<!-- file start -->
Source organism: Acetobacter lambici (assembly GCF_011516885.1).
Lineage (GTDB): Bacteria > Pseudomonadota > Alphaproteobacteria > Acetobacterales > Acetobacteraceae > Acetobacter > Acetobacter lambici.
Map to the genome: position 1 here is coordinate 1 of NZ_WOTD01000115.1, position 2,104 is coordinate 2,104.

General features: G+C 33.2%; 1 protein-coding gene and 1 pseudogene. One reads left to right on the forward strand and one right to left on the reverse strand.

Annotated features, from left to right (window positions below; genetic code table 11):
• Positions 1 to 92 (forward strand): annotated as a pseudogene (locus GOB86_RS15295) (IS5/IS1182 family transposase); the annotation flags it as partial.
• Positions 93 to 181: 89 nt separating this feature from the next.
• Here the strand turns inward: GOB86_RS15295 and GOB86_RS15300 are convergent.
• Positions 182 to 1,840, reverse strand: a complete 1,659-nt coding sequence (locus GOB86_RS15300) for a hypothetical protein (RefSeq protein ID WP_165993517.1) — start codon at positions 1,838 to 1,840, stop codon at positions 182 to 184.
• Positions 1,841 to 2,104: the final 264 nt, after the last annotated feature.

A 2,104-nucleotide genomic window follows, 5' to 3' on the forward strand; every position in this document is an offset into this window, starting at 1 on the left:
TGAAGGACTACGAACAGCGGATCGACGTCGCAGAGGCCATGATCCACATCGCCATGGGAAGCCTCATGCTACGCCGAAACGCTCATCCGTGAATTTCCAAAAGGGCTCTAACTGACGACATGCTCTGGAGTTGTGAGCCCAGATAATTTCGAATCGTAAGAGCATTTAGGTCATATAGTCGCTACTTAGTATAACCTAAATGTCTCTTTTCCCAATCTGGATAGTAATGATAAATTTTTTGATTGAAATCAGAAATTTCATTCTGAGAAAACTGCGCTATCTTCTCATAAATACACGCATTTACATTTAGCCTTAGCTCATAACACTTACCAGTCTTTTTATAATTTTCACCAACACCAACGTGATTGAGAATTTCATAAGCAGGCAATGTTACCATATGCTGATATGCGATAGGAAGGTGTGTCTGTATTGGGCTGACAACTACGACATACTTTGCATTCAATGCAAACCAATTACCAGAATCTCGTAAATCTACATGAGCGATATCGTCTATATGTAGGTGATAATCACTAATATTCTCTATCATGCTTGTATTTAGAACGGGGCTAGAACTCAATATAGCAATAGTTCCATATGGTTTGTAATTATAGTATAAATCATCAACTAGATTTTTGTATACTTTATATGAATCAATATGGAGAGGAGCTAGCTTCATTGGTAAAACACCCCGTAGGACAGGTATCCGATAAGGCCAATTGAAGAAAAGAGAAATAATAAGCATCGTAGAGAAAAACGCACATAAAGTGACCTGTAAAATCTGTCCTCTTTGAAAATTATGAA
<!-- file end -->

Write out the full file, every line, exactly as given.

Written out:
Source organism: Acetobacter lambici (assembly GCF_011516885.1).
Lineage (GTDB): Bacteria > Pseudomonadota > Alphaproteobacteria > Acetobacterales > Acetobacteraceae > Acetobacter > Acetobacter lambici.
Map to the genome: position 1 here is coordinate 1 of NZ_WOTD01000115.1, position 2,104 is coordinate 2,104.

General features: G+C 33.2%; 1 protein-coding gene and 1 pseudogene. One reads left to right on the forward strand and one right to left on the reverse strand.

Annotated features, from left to right (window positions below; genetic code table 11):
• Positions 1 to 92 (forward strand): annotated as a pseudogene (locus GOB86_RS15295) (IS5/IS1182 family transposase); the annotation flags it as partial.
• Positions 93 to 181: 89 nt separating this feature from the next.
• Here the strand turns inward: GOB86_RS15295 and GOB86_RS15300 are convergent.
• Positions 182 to 1,840, reverse strand: a complete 1,659-nt coding sequence (locus GOB86_RS15300) for a hypothetical protein (RefSeq protein ID WP_165993517.1) — start codon at positions 1,838 to 1,840, stop codon at positions 182 to 184.
• Positions 1,841 to 2,104: the final 264 nt, after the last annotated feature.

A 2,104-nucleotide genomic window follows, 5' to 3' on the forward strand; every position in this document is an offset into this window, starting at 1 on the left:
TGAAGGACTACGAACAGCGGATCGACGTCGCAGAGGCCATGATCCACATCGCCATGGGAAGCCTCATGCTACGCCGAAACGCTCATCCGTGAATTTCCAAAAGGGCTCTAACTGACGACATGCTCTGGAGTTGTGAGCCCAGATAATTTCGAATCGTAAGAGCATTTAGGTCATATAGTCGCTACTTAGTATAACCTAAATGTCTCTTTTCCCAATCTGGATAGTAATGATAAATTTTTTGATTGAAATCAGAAATTTCATTCTGAGAAAACTGCGCTATCTTCTCATAAATACACGCATTTACATTTAGCCTTAGCTCATAACACTTACCAGTCTTTTTATAATTTTCACCAACACCAACGTGATTGAGAATTTCATAAGCAGGCAATGTTACCATATGCTGATATGCGATAGGAAGGTGTGTCTGTATTGGGCTGACAACTACGACATACTTTGCATTCAATGCAAACCAATTACCAGAATCTCGTAAATCTACATGAGCGATATCGTCTATATGTAGGTGATAATCACTAATATTCTCTATCATGCTTGTATTTAGAACGGGGCTAGAACTCAATATAGCAATAGTTCCATATGGTTTGTAATTATAGTATAAATCATCAACTAGATTTTTGTATACTTTATATGAATCAATATGGAGAGGAGCTAGCTTCATTGGTAAAACACCCCGTAGGACAGGTATCCGATAAGGCCAATTGAAGAAAAGAGAAATAATAAGCATCGTAGAGAAAAACGCACATAAAGTGACCTGTAAAATCTGTCCTCTTTGAAAATTATGAA